In the past, Dietmar and his friend Brigitte are literally running for their lives. In order to do the right thing, Dietmar purposely separates himself from Brigitte, hoping that separated she will be safe, but not expecting that she would disappear from his reach for good. I didn’t expect to follow the story from both Dietmar and Brigitte’s perspective, but I was pleasantly surprised to follow both of them for a short time. While part of that was a device in order to promote the mystery, it also works to propel the plot, each piece overlapping one another in both past and present to keep readers intrigued from one time period to the next. With the past being filled with harrowing and tragic circumstances, the present day sections provide the reader with a moment to catch their breath, but they are no less compelling.

    The themes touched on in this novel include dealing with feelings of abandonment, letting go of bitterness and forgiving yourself for past choices. Quenby, Daniel, and even Brigitte, all must deal with the consequences of choices they made, as well as choices made by others that affected them profoundly. I was moved by the forgiveness and reconciliation that these characters experienced throughout the story. Though it’s not the primary focus at all, there is a sweet romantic thread, and I was glad that it stayed more in the periphery, rather than central to the plot.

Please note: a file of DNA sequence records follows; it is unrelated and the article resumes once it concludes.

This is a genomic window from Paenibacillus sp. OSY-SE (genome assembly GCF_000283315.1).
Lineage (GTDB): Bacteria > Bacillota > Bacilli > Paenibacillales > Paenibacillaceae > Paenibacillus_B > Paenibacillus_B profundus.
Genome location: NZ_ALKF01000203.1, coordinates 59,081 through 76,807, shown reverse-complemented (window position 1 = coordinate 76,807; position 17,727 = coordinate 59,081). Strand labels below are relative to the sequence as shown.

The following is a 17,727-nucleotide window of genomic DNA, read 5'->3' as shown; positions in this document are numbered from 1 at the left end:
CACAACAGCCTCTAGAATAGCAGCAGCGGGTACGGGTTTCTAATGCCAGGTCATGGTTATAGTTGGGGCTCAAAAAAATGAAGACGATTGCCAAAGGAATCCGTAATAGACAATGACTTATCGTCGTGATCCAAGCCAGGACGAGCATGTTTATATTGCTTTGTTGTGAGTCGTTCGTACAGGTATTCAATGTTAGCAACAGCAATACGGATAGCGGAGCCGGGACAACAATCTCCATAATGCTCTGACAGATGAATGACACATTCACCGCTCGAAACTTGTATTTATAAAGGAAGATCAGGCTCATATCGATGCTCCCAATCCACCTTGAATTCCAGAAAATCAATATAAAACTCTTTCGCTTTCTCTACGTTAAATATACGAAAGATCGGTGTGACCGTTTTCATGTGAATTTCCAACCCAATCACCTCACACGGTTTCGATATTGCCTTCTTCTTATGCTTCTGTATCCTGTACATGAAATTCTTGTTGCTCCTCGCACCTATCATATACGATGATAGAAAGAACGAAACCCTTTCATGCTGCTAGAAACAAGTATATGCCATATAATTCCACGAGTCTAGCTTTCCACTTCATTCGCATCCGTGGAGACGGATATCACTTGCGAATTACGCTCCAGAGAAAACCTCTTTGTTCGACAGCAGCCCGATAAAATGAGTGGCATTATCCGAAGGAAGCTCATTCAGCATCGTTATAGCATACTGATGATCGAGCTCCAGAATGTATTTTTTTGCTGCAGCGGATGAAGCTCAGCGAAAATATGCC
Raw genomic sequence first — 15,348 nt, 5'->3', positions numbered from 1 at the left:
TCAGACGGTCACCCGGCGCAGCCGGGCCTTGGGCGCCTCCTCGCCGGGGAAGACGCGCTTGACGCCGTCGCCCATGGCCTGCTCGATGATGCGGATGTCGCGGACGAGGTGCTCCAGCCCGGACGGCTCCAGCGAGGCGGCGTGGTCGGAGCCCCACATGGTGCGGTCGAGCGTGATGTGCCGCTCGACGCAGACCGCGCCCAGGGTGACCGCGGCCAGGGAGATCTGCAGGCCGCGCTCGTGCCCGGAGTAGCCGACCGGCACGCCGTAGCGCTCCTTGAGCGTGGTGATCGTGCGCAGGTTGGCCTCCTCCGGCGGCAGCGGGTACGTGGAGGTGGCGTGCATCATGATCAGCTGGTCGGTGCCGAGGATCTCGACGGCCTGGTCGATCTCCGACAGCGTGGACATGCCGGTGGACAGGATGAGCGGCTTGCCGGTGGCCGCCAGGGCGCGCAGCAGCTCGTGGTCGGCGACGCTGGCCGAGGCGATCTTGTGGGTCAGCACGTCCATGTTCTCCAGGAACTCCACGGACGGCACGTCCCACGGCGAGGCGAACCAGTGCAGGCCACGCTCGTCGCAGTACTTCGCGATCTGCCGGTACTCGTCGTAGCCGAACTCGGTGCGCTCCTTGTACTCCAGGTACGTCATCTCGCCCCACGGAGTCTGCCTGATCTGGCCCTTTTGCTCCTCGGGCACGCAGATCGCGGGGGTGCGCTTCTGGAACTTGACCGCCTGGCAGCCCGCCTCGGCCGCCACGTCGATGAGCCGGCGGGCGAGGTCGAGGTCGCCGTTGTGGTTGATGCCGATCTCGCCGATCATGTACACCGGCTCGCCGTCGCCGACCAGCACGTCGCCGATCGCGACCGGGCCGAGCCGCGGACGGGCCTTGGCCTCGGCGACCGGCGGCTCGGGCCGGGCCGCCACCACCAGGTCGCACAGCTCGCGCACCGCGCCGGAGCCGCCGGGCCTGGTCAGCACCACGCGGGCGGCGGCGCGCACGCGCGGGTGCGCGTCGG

With powerful emotion and lyrical writing, this story satisfied me completely. While some instances may have felt a bit spectacular, strange things do happen in life, especially during dangerous and tumultuous times, to those who matter the least to those around them, like a little German girl at the mercy of pro-Nazi conspirators in England. Catching the Wind is now my favorite Dobson novel to date and one of my favorite novels of 2017.

  • Olivia
    Apr 11, 2017

    Two timelines meet in an intriguing tale of love and searching.

    This was such a sweet story! I've seen this author's name around, but this is the first book I've read by her. I'm impresed with how she connected the two storylines and brought to life each character. Quenby's name made me smile. I love unique names! And then there's Lucas and Daniel Knight. *sigh* This was such a wonderful journey!